Week 2 – Case Study #1: Judicial Oversight of Military Detention and Trial (Part I)

 

Curtis A. Bradley, The Story of Ex parte Milligan: Military Trials, Enemy Combatants, and Congressional Authorization, in PRESIDENTIAL POWER STORIES (Schroeder & Bradley, ed. 2008).  

 

Johnson v. Eisentrager, 339 U.S. 763 (1950)

 

Boumediene v. Bush, 553 U.S.  (2008)

 

Al-Maqaleh v. Gates (D.C. Cir. 2010)

 

Week 3 – Case Study #1 – Judicial Oversight of Military Detention and Trial (Part II)

 

Benjamin Wittes, “The Necessity and Impossibility of Judicial Review,” in Law and the Long War (2008) (link to be added)

 

Steve Vladeck, The Long War, the Federal Courts, and the Necessity/Legality Paradox, 43 U. Rich. L. Rev. 893 (2009)

 

Wittes, et al., The Emerging Law of Military Detention (Brookings Institution 2010)

 

 

Week 4 (NOTE: not meeting until February 15 – no class on the 8th) – Case Study #2 – The State Secrets Privilege (Part I)

 

Totten v. United States, 92 U.S. 105 (1875)

 

United States v. Reynolds, 345 U.S. 1 (1953)

 

Halkin v. Helms, 598 F.2d 1 (1978), en banc denied (Jan. 16, 1979)

 

Tenet v. Doe, 544 U.S. 1 (2005)

 

El-Masri v. United States, 479 F.3d 296 (4th Cir. 2007)

 

Week 5 – Case Study #2 – The State Secrets Privilege (Part II)

 

Amanda Frost, The State Secrets Privilege and Separation of Powers, 75 Fordham L. Rev. 1931 (2007)

 

Robert Chesney, State Secrets and the Limits of National Security Litigation, Geo. Wash. L. Rev. (2007)

 

Mohamed v. Jeppesen Dataplan (9th Cir. Sep. 8, 2010) (en banc)

 

Week 6 – Case Study #3 – Foreign Affairs Deference

 

H. Jefferson Powell, The Story of United States v. Curtiss-Wright Export Corporation, in PRESIDENTIAL POWER STORIES (Schroeder and Bradley ed. 2008)

 

Eric Posner and Cass Sunstein, Chevronizing Foreign Relations Law, 116 Yale L. J. 1170 (2007)

 

Derek Jinks and Neal K. Katyal, Disregarding Foreign Relations Law, 116 Yale L. J. 1230 (2007)

 

Week 7 – Theory Discussion #1 – Comparative Competence

 

Harold Koh, excerpt from “Why the President Almost Always Wins in Foreign Affairs” (Executive Initiative and Congressional Acquiescence) Yale Law Journal

 

Julian Ku & John Yoo, Hamdan v. Rumsfeld: The Functional Case for Foreign Affairs Deference to the Executive Branch, 23 Constitutional Commentary 179 (2006)

 

Deborah N. Pearlstein, Form and Function in the National Security Constitution, Conn. L. Rev. (2008)

 

Week 8 – Case Study #4 – Justiciability and War (Part I)

 

Bas v. Tingy, 4 U.S. (4 Dall.) 37 (1800)

 

The Brig Amy Warwick (The Prize Cases), 67 U.S (2 Black) 635 (1862)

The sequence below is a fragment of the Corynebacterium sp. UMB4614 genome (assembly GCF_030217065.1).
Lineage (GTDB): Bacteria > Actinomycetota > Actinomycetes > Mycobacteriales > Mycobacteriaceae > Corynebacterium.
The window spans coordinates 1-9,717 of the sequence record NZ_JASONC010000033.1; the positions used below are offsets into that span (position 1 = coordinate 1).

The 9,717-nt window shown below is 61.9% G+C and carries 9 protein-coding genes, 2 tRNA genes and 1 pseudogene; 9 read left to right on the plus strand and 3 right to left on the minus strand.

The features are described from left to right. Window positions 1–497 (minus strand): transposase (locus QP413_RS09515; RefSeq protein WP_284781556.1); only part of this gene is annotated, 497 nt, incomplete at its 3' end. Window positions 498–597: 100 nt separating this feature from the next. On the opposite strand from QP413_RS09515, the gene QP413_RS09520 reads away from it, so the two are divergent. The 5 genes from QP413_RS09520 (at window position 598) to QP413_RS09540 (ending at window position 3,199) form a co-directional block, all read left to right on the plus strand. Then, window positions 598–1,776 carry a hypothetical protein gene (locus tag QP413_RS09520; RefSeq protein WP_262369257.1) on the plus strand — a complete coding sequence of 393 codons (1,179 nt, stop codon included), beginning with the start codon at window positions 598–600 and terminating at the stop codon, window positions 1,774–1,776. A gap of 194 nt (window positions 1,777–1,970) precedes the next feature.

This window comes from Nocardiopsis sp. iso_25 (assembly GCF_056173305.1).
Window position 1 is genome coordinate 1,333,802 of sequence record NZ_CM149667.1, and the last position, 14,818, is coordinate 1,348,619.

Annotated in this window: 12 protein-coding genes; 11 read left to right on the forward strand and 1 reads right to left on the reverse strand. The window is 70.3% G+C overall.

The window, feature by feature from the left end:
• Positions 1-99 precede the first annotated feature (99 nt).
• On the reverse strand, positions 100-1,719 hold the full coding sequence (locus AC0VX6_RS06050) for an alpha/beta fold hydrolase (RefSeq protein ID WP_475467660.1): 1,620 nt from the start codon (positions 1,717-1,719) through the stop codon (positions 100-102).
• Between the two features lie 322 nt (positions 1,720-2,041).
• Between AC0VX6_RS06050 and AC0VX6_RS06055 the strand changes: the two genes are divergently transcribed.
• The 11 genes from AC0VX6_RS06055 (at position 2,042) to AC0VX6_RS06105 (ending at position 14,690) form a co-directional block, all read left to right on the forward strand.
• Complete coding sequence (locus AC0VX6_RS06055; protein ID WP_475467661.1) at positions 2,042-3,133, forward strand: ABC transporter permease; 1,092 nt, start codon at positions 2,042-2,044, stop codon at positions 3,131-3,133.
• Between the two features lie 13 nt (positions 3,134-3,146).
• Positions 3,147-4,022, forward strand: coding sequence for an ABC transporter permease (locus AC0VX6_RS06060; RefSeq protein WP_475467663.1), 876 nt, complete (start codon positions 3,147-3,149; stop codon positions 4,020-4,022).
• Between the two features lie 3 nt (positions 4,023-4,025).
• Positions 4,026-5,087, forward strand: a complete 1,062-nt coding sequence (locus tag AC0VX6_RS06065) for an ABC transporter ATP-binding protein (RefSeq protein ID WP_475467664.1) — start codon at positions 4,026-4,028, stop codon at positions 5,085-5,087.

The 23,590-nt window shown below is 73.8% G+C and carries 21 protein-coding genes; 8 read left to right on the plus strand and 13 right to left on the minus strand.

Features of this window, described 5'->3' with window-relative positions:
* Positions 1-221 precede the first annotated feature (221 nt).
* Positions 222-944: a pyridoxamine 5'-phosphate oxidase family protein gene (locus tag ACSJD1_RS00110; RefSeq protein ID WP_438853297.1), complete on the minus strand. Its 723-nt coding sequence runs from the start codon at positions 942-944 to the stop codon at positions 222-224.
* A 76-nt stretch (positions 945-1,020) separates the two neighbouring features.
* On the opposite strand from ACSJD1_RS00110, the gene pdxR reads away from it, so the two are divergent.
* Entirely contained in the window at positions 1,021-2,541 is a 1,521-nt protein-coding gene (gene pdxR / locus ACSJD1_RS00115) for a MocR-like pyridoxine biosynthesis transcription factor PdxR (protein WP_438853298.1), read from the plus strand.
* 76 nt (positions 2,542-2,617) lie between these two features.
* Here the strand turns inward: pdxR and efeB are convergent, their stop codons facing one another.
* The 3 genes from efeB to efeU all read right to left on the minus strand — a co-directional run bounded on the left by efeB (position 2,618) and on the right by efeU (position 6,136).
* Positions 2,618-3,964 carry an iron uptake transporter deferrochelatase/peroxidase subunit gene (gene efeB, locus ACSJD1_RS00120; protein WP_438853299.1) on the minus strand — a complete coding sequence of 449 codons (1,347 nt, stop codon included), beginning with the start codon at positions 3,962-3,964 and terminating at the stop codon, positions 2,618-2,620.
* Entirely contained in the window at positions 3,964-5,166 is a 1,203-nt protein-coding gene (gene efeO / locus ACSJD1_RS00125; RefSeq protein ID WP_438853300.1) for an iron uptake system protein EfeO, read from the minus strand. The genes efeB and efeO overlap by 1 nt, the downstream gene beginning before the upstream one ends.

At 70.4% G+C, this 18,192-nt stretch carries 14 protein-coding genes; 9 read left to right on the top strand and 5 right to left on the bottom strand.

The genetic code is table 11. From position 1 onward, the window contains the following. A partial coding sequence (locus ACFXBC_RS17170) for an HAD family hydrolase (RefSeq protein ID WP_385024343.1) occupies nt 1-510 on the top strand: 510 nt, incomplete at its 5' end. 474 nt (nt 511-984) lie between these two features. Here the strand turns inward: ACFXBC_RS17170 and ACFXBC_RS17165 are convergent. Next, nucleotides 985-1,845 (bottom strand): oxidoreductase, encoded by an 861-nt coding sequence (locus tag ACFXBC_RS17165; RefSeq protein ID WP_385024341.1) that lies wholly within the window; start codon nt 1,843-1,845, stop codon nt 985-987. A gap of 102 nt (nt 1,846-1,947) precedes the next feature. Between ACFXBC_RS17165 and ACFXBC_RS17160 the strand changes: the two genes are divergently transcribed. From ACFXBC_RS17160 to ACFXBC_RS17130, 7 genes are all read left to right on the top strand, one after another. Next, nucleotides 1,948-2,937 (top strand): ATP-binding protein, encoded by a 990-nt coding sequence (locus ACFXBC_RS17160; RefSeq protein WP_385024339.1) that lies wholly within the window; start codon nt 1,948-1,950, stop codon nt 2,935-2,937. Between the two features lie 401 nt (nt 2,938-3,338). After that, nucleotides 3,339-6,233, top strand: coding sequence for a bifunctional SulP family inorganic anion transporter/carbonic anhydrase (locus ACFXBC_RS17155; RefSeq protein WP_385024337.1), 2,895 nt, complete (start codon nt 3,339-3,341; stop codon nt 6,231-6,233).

Luftig v. McNamara, 373 F.2d 664 (D.C. Cir. 1967)

 

Berk v. Laird, 429 F.2d 302 (2d Cir. 1970)

 

Orlando v. Laird, 443 F.2d 1039 (2d Cir. 1970)

 

DaCosta v. Laird, 448 F.2d 1368 (2d Cir. 1971) (DaCosta I)

 

DaCosta v. Laird, 405 U.S. 979 (1972) (dissent from denial of cert., by J. Douglas)

 

DaCosta v. Laird, 471 F.2d 1146 (2d Cir. Jan. 17, 1973) (DaCosta II)

 

Mitchell v. Laird, 488 F.2d 611 (D.C. Cir. Mar. 20, 1973) (en banc rehearing denied June 21, 1973)

 

Holtzman v. Schlesinger, 361 F. Supp. 553 (E.D.N.Y. July 25, 1973) (enjoining bombing) (stayed pending appeal)

 

Holtzman v. Schlesinger, 414 U.S. 1304 (Aug. 1, 1973) (denial of motion to vacate stay, by J. Marshall)

 

Holtzman v. Schlesinger, 414 U.S. 1316 (Aug. 4, 1973) (grant of motion to vacate stay, by J. Douglas)

 

Holtzman v. Schlesinger, 414 U.S. 1321 (Aug. 4, 1973) (reinstatement of stay, by J. Marshall)

 

Holtzman v. Schlesinger, 484 F.2d 1307 (2d Cir. Aug. 8, 1973) (cert. denied)

 

Week 9 – Case Study #4 – Justiciability and War (Part II)

 

Lowry v. Reagan, 676 F.Supp. 333 (D.D.C. 1987)

 

Ange v. Bush, 752 F.Supp. 509 (D.D.C. 1990)

 

Dellums v. Bush, 752 F.Supp. 1141 (D.D.C. 1990)

 

Harold Koh, THE NATIONAL SECURITY CONSTITUTION (1990), Chapter 6 (here) and Chapters 7-9 (here)

 

Campbell v. Clinton, 203 F.3d 19 (D.C. Cir. 2000)

 

 

Week 10 – Theory Discussion #2 – The Imperial Presidency

 

Arthur M. Schlesinger, Jr., “Epilogue: After the Imperial Presidency,” in THE IMPERIAL PRESIDENCY (1989 ed.)

 

Jack L. Goldsmith, THE TERROR PRESIDENCY (2007) (purchase here)

 

Week 11 – Theory and Practice – Emergencies and Deference; Case Study #5 – Detainee Transfers

 

Eric Posner and Adrian Vermeule, “Chapter 1: Emergencies, Tradeoffs, and Deference,” and “Chapter 5: Institutional Alternatives to Judicial Deference,” in TERROR IN THE BALANCE (2007)

 

Korematsu v. United States, 323 U.S. 214 (1944)

 

Munaf v. Geren, 553 U.S. __ (2008)

 

Kiyemba v. Obama (D.C. Cir. Feb. 18, 2009)

 

Abdah v. Obama (D.C. Cir. Jan. 11, 2011) (dissent from denial of petition for rehearing en banc)

 

Week 12 – Presentations Round 1

 

Week 13 – Presentations Round 2